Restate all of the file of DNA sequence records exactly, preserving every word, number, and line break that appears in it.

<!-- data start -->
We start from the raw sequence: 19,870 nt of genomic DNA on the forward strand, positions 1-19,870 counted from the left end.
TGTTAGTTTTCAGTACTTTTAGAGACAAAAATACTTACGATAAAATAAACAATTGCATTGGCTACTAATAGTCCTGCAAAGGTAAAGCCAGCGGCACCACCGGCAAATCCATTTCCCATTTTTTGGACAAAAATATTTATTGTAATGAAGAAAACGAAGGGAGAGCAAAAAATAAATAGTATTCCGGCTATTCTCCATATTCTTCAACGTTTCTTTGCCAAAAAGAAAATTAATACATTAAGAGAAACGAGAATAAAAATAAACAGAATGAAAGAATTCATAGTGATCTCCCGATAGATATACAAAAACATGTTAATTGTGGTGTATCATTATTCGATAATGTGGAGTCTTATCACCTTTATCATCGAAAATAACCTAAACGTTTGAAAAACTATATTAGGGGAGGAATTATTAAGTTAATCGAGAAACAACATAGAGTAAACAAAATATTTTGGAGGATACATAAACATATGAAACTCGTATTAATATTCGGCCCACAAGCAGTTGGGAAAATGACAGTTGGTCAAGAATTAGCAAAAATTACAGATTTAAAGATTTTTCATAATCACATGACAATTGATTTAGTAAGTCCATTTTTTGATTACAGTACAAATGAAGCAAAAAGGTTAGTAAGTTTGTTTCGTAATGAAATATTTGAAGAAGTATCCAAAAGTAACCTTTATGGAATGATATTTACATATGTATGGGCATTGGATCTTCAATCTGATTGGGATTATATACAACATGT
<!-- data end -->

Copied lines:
We start from the raw sequence: 19,870 nt of genomic DNA on the forward strand, positions 1-19,870 counted from the left end.
TGTTAGTTTTCAGTACTTTTAGAGACAAAAATACTTACGATAAAATAAACAATTGCATTGGCTACTAATAGTCCTGCAAAGGTAAAGCCAGCGGCACCACCGGCAAATCCATTTCCCATTTTTTGGACAAAAATATTTATTGTAATGAAGAAAACGAAGGGAGAGCAAAAAATAAATAGTATTCCGGCTATTCTCCATATTCTTCAACGTTTCTTTGCCAAAAAGAAAATTAATACATTAAGAGAAACGAGAATAAAAATAAACAGAATGAAAGAATTCATAGTGATCTCCCGATAGATATACAAAAACATGTTAATTGTGGTGTATCATTATTCGATAATGTGGAGTCTTATCACCTTTATCATCGAAAATAACCTAAACGTTTGAAAAACTATATTAGGGGAGGAATTATTAAGTTAATCGAGAAACAACATAGAGTAAACAAAATATTTTGGAGGATACATAAACATATGAAACTCGTATTAATATTCGGCCCACAAGCAGTTGGGAAAATGACAGTTGGTCAAGAATTAGCAAAAATTACAGATTTAAAGATTTTTCATAATCACATGACAATTGATTTAGTAAGTCCATTTTTTGATTACAGTACAAATGAAGCAAAAAGGTTAGTAAGTTTGTTTCGTAATGAAATATTTGAAGAAGTATCCAAAAGTAACCTTTATGGAATGATATTTACATATGTATGGGCATTGGATCTTCAATCTGATTGGGATTATATACAACATGT